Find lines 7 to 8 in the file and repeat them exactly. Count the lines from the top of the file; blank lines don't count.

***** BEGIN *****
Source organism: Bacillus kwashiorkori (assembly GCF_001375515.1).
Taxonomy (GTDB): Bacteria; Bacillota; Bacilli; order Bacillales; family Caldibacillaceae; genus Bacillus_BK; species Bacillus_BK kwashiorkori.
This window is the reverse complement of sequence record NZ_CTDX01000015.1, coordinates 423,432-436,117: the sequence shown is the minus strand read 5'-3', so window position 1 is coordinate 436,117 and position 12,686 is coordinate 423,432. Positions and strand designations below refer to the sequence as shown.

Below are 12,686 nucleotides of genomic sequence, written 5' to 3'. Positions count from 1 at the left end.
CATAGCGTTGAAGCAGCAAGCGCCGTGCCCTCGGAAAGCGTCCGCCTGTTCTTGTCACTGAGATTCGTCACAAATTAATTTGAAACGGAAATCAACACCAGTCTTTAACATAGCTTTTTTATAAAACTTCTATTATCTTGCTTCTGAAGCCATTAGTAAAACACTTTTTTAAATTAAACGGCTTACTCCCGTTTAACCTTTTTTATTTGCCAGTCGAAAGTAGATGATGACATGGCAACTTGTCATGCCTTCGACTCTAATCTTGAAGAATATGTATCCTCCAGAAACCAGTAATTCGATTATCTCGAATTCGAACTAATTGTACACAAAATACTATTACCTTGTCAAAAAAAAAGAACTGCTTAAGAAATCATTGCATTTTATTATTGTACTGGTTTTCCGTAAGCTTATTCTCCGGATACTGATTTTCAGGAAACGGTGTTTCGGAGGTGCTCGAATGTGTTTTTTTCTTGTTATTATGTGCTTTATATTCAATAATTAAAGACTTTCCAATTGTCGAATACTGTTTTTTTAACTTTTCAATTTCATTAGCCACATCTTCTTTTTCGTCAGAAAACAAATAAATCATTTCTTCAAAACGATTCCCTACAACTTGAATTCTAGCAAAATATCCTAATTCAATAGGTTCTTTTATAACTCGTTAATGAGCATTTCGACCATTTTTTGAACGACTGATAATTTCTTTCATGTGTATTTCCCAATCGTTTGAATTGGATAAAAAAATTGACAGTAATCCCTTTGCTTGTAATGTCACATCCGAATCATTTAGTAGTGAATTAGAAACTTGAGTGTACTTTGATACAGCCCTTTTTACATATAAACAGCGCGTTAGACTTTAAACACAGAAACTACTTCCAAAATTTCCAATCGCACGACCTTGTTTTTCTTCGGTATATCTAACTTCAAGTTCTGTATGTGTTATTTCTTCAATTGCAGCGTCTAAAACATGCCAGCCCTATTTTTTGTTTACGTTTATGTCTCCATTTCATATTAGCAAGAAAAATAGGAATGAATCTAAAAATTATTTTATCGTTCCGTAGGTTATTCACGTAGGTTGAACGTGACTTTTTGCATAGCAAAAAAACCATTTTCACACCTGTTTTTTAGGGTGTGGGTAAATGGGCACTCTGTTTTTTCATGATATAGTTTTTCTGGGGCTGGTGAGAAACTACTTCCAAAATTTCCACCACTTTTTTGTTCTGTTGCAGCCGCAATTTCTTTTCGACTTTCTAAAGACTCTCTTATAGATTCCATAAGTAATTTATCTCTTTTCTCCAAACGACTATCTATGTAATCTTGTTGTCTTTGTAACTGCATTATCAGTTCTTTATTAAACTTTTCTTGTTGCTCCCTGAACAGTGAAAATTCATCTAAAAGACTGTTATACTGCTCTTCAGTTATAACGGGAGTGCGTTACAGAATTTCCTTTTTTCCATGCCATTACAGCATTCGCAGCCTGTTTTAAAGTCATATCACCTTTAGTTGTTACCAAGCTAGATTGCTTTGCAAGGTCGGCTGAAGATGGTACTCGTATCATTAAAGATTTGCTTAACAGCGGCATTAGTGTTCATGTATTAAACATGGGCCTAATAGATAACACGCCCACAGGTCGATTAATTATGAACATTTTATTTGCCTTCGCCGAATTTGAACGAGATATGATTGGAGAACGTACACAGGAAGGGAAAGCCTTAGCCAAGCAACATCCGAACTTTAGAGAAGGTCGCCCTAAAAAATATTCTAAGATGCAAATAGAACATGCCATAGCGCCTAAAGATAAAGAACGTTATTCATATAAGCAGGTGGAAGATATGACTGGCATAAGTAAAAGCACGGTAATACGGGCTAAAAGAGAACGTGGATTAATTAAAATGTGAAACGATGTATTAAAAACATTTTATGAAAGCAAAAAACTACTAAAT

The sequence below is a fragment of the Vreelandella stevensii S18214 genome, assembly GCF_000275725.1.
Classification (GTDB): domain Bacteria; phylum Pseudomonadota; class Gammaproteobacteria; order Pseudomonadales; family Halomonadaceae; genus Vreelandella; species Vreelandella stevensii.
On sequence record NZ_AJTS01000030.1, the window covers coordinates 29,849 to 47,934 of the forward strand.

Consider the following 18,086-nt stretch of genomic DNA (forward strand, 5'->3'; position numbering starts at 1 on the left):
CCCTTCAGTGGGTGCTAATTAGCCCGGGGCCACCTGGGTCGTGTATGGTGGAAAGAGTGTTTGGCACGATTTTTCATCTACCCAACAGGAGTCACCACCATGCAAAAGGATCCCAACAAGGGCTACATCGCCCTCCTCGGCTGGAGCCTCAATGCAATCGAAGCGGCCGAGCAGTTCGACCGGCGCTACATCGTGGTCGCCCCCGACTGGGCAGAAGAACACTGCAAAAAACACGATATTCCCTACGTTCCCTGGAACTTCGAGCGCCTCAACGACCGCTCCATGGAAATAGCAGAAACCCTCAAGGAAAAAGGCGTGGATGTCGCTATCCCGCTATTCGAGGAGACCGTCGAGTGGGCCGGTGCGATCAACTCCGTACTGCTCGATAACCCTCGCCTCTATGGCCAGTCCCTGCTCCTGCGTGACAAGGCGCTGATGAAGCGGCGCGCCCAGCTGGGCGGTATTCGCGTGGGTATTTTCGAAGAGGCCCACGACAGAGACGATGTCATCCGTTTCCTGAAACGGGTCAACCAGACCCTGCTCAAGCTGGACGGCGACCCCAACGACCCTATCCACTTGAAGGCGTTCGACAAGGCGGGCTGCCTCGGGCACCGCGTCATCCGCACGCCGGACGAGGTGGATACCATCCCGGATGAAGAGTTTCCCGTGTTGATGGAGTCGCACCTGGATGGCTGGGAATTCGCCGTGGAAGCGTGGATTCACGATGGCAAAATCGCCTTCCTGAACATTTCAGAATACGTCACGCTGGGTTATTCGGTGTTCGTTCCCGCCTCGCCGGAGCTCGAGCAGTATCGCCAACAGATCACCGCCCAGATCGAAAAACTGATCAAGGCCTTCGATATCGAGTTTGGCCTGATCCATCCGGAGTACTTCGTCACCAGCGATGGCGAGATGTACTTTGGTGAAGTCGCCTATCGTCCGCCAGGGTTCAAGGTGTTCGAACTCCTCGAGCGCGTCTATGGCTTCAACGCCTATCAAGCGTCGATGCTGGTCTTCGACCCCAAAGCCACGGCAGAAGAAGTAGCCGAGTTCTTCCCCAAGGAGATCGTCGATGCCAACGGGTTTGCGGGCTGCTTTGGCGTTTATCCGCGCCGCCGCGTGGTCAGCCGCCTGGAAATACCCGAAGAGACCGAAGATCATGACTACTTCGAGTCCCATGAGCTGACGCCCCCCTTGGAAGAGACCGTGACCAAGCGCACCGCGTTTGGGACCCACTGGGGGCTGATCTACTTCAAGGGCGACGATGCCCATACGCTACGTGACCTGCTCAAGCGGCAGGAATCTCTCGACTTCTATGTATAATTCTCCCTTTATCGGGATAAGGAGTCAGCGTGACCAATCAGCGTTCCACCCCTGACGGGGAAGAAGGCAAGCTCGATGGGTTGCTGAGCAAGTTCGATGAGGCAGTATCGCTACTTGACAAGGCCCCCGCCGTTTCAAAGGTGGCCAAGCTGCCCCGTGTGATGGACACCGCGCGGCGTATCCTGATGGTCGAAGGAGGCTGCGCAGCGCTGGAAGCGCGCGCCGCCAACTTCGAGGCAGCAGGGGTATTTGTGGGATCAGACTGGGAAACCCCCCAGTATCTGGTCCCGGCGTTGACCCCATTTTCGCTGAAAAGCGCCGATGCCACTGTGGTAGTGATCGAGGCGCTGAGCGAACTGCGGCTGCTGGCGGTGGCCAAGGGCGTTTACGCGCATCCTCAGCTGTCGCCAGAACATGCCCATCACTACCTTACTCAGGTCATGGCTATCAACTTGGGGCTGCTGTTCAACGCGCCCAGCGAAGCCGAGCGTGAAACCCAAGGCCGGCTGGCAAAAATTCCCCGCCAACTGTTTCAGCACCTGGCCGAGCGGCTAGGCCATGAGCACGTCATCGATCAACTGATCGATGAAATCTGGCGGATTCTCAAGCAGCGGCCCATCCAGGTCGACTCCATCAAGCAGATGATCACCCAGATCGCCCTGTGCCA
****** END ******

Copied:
Classification (GTDB): domain Bacteria; phylum Pseudomonadota; class Gammaproteobacteria; order Pseudomonadales; family Halomonadaceae; genus Vreelandella; species Vreelandella stevensii.
On sequence record NZ_AJTS01000030.1, the window covers coordinates 29,849 to 47,934 of the forward strand.